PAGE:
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  12. #12
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    Quote Originally Posted by JCavilia View Post
    .

    And also the 2-bolt SPD pattern.
    I was trying to turn the OP away from the dark side (MTB stuff)

  13. #13
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    Quote Originally Posted by DaveG View Post
    The massive float on Speedplay may take some getting used to.
    As a blanket statement that's wrong. Speedplay makes a lot of pedals. Some do have unlimited float, some 15 degrees, and some are adjustable from 0 to 15 degrees. Or something like that.

  14. #14
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    Quote Originally Posted by DaveG View Post
    I was trying to turn the OP away from the dark side (MTB stuff)
    With all due respect, this is purist, elitist nonsense. There is absolutely nothing wrong with using MTB pedals/shoes (2-bolt SPD) on a road bike. Many riders do. For beginners, they are the most forgiving.

    I also dispute the importance of shoes with stiff soles. This may improve efficiency, but the improvements are minuscule unless you are a racer. For long rides, comfortable shoes make more sense and these are usually the less stiff ones.
    “Statistics are like bikinis. What they reveal is suggestive, but what they conceal is vital.” -- Aaron Levenstein

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  15. #15
    JSR
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    Quote Originally Posted by Lombard View Post
    With all due respect, this is purist, elitist nonsense.
    Of course it is! We are roadies. It's what we do.
    There is absolutely nothing wrong with using MTB pedals/shoes (2-bolt SPD) on a road bike. Many riders do. For beginners, they are the most forgiving.
    Agreed. Also, there is nothing like clomping around the farmers market in your road shoes to ruin an otherwise nice Saturday morning.

    I also dispute the importance of shoes with stiff soles. This may improve efficiency, but the improvements are minuscule unless you are a racer. For long rides, comfortable shoes make more sense and these are usually the less stiff ones.
    Do you not think stiff soles prevent hot spots induced by cleats penetrating and flexing soft soles?

  16. #16
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    Quote Originally Posted by Lombard View Post
    With all due respect, this is purist, elitist nonsense. There is absolutely nothing wrong with using MTB pedals/shoes (2-bolt SPD) on a road bike. Many riders do. For beginners, they are the most forgiving.

    I also dispute the importance of shoes with stiff soles. This may improve efficiency, but the improvements are minuscule unless you are a racer. For long rides, comfortable shoes make more sense and these are usually the less stiff ones.
    I was thinking that the laughing emoji would inform people that I was joking. I guess I was wrong.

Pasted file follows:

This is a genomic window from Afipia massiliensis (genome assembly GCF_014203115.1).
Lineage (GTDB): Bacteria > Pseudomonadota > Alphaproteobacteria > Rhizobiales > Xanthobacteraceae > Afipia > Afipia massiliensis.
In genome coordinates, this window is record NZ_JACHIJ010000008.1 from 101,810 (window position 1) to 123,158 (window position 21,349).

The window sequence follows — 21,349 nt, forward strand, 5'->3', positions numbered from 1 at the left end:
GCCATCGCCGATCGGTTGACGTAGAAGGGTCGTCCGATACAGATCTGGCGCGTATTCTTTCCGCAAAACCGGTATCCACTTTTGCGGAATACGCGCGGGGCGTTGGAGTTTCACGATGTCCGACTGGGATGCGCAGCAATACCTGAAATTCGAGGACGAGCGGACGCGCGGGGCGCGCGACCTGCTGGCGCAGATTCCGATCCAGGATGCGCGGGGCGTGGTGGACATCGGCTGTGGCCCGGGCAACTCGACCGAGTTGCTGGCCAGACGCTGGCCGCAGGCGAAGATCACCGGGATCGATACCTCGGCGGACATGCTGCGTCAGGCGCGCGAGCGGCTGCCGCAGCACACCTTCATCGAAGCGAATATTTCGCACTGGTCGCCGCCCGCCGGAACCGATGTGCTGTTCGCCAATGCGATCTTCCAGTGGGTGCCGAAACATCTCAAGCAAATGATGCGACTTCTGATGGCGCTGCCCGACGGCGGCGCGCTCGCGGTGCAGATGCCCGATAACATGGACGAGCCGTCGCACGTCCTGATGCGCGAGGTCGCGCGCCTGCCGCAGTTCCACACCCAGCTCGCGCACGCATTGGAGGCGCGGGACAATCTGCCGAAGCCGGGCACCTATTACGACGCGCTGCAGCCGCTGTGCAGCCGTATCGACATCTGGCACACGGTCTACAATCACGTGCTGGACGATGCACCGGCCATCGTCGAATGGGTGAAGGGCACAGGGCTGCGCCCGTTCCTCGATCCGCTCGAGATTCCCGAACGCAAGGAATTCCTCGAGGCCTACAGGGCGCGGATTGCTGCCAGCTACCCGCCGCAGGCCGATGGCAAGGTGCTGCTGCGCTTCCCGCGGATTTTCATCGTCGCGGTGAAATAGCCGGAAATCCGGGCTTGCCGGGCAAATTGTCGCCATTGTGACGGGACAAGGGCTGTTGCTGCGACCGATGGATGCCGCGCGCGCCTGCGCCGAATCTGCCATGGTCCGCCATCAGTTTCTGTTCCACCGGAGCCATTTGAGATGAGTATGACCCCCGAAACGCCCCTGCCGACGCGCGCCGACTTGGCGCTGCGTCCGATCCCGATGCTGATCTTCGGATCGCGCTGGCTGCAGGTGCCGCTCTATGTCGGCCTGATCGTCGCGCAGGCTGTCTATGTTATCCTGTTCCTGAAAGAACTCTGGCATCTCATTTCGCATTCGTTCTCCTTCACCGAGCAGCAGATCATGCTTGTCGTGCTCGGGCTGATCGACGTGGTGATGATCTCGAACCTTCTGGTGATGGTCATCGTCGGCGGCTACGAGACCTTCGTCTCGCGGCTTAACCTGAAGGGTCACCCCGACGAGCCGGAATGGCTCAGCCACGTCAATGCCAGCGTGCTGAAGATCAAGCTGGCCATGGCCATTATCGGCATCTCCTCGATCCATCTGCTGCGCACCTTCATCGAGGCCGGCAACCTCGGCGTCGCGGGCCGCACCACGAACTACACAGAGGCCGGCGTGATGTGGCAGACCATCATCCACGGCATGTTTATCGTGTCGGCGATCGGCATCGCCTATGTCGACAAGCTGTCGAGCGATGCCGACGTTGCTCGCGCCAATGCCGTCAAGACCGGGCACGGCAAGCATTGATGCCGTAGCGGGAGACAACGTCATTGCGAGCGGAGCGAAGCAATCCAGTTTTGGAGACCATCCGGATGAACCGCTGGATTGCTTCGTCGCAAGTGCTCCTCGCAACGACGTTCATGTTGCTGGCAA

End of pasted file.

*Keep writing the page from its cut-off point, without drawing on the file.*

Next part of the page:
I have owned lots of shoes over 3 decades of riding. Those that were less stiff often resulted in hotfoot. That is especially important if you go with MTN shoes and SPD pedals which have a very small platform

  17. #17
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    Quote Originally Posted by JSR View Post
    Do you not think stiff soles prevent hot spots induced by cleats penetrating and flexing soft soles?
    To be honest, I would not know the answer to this since I have never had the problem of "hot spots induced by cleats penetrating and flexing soft soles". Maybe this is because I use insoles. But I guess if you are talking about soles that are really soft, this could be a problem. Making the soles thicker would solve this problem, though the weight weenies would kick and scream.
    “Statistics are like bikinis. What they reveal is suggestive, but what they conceal is vital.” -- Aaron Levenstein

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  18. #18
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    Quote Originally Posted by Lombard View Post
    To be honest, I would not know the answer to this since I have never had the problem of "hot spots induced by cleats penetrating and flexing soft soles". Maybe this is because I use insoles. But I guess if you are talking about soles that are really soft, this could be a problem. Making the soles thicker would solve this problem, though the weight weenies would kick and scream.
    years back I had a touring bike with a SPD pedal setup. I bought a lower end pair of Shimano shoes. The sole was so flexy that I could feel the cleat pushing into my foot on the down-stroke. Thankfully the soles eventually cracked from the flexing and I bought some better shoes

  19. #19
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    Quote Originally Posted by Lombard View Post